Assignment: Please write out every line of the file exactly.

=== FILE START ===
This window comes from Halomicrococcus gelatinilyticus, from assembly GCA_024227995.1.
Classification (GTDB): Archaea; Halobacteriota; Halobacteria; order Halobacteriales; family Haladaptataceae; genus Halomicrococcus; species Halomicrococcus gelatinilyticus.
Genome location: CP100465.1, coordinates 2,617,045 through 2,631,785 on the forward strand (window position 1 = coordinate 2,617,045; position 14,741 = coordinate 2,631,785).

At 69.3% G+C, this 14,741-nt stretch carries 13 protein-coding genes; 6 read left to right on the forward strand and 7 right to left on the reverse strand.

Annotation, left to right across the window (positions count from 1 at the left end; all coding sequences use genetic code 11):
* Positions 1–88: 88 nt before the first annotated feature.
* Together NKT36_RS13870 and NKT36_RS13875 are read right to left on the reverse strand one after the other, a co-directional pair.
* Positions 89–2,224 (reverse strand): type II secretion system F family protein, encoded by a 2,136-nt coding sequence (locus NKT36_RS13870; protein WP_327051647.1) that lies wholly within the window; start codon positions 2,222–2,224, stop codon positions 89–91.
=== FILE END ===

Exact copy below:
This window comes from Halomicrococcus gelatinilyticus, from assembly GCA_024227995.1.
Classification (GTDB): Archaea; Halobacteriota; Halobacteria; order Halobacteriales; family Haladaptataceae; genus Halomicrococcus; species Halomicrococcus gelatinilyticus.
Genome location: CP100465.1, coordinates 2,617,045 through 2,631,785 on the forward strand (window position 1 = coordinate 2,617,045; position 14,741 = coordinate 2,631,785).

At 69.3% G+C, this 14,741-nt stretch carries 13 protein-coding genes; 6 read left to right on the forward strand and 7 right to left on the reverse strand.

Annotation, left to right across the window (positions count from 1 at the left end; all coding sequences use genetic code 11):
* Positions 1–88: 88 nt before the first annotated feature.
* Together NKT36_RS13870 and NKT36_RS13875 are read right to left on the reverse strand one after the other, a co-directional pair.
* Positions 89–2,224 (reverse strand): type II secretion system F family protein, encoded by a 2,136-nt coding sequence (locus NKT36_RS13870; protein WP_327051647.1) that lies wholly within the window; start codon positions 2,222–2,224, stop codon positions 89–91.